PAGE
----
aircraft cargo area

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Accelerating Innovation Through HPC-Enabled Simulations

HPC Ferrari RacesMany engineers are using powerful simulation software but are still not deploying HPC to the full extent. Case in point, I presume most of you have heard about the 24 Hours of Le Mans race. There is one starting June 17. I find it very exciting, not least because teams of three drivers per car compete to complete the most laps around the 13.629-km Circuit de la Sarthe in 24 hours! The race cars reach more than 320 km/h on the straightaway, spending most of the 24 hours at full throttle.

Imagine the roar of the engine drowning out the cheers of the crowds as you speed smoothly around the track in a finely tuned (thanks to simulation) race car. Now imagine the track is a country road or dirt road, not so smooth or speedy now, is it? Continue reading

Antenna Industry is Being Revolutionized Through the Simulation of Metal 3-D Printed Antennas

Recent advances in 3-D printing with metal have advanced to the point where antennas and RF components can be consistently fabricated with excellent performance in the millimeter wave frequencies. Optisys is a startup based in Utah that is focused on using the most advanced simulation tools to design antennas and radio-frequency (RF) components that could not have been fabricated a few years ago. The use of 3-D printing an antenna creates orders of magnitude reduction in size, weight, and lead time. These savings are enabled through a key partnership with the ANSYS Startup Program. Continue reading

Women in Tech and the NAFEMS World Congress

women in tech engineering 3D

About 6 weeks ago, I attended the NAFEMS Multiphysics and Multiscale conference in Columbus, Ohio, USA. I have witnessed the benefits women in tech bring to their companies and themselves and make a habit of counting how many women are at these events. I am excited when the number of women exceeds 10% of the attendees. This event did not quite meet that benchmark. Most conferences I attend in the simulation space do not. As a woman in tech with a keen interest in increasing the number of women in engineering and technology as well as promoting and supporting those already there, I find this disheartening. Continue reading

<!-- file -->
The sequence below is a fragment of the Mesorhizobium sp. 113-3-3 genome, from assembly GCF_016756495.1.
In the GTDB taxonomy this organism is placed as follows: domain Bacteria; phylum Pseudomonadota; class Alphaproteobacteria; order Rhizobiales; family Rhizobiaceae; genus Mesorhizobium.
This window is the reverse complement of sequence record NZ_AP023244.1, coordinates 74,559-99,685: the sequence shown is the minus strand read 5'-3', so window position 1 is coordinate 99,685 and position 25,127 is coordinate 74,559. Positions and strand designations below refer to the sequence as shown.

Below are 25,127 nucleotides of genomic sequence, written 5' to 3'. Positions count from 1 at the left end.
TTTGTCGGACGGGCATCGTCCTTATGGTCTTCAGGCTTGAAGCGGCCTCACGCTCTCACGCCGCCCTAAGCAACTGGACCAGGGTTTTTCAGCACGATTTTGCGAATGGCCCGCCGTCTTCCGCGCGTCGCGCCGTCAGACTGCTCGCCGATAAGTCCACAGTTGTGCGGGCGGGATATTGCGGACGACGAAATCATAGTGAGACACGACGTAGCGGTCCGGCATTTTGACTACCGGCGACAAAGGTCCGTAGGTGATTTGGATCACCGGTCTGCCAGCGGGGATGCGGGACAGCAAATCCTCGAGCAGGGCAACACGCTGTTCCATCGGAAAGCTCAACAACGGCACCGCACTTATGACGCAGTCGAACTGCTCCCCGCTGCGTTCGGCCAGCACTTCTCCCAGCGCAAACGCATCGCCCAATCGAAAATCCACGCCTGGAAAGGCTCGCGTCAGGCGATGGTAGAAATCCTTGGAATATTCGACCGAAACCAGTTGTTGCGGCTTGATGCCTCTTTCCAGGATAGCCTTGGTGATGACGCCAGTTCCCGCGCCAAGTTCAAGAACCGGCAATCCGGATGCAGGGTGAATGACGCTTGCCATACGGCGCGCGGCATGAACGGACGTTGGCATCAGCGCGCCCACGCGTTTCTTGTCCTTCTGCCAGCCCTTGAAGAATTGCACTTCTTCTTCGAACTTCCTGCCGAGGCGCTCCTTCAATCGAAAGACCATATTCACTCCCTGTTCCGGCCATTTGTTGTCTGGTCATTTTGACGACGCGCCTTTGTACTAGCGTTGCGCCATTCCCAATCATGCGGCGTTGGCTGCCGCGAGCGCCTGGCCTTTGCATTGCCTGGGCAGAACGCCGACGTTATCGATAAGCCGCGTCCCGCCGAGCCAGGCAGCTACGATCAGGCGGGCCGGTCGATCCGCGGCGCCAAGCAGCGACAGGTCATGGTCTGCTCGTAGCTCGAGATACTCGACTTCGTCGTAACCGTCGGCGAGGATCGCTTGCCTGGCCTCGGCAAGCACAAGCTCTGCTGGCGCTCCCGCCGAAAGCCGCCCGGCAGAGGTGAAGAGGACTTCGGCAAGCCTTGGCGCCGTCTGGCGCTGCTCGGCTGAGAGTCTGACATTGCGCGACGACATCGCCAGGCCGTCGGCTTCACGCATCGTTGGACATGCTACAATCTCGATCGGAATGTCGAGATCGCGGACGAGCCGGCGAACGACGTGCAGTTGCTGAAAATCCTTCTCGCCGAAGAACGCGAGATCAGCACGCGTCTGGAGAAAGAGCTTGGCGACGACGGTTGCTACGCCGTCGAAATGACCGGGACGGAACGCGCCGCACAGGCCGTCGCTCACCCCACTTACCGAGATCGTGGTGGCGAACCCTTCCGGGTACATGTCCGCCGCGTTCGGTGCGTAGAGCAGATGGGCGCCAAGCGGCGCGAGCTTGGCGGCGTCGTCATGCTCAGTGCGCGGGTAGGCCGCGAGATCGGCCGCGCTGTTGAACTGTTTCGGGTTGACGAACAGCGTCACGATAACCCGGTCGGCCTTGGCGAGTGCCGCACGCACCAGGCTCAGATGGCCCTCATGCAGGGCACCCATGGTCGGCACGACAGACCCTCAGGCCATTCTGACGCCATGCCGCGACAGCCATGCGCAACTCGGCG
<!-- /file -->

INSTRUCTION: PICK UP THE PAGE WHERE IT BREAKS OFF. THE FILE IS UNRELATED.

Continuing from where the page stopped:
Additive Manufacturing – Re-engineering Engineering

On the 11th of June I, along with quite a few of my colleagues and a number of our customers will be heading to Sweden to the NAFEMS conference. I’ll be there to talk about our work in the area of Additive Manufacturing.

Additive manufacturing is the poster child of the engineering world right now. There are other posts on the web and on the ANSYS blog talking about this and what the opportunities are that it brings. But I wanted to talk about the changes that must make to the whole product development process.

It’s pretty well understood that product development is pretty well down the path to shift away from a time when simulation was used to figure out why something broke. Now simulation is more routinely being used up front in the design process to develop products that are, more often, right first time. Continue reading

Efficiently Modeling Turbulent Combustion with Realistic Chemistry Using a Flamelet-Generated Manifold

The main challenge of turbulent combustion simulation is to resolve turbulent mixing together with the chemistry of combustion involving hundreds of molecular species, in a solution time that is compatible with engineering design. Steady diffusion flamelet-based turbulent combustion models have been used for nearly three decades. The computational efficiency of flamelet-based models has been the key to their widespread success in industrial applications. However, increasingly stringent emission requirements continuously push designers to incorporate more finite-rate chemistry effects for the engine simulations in a more comprehensive manner. Continue reading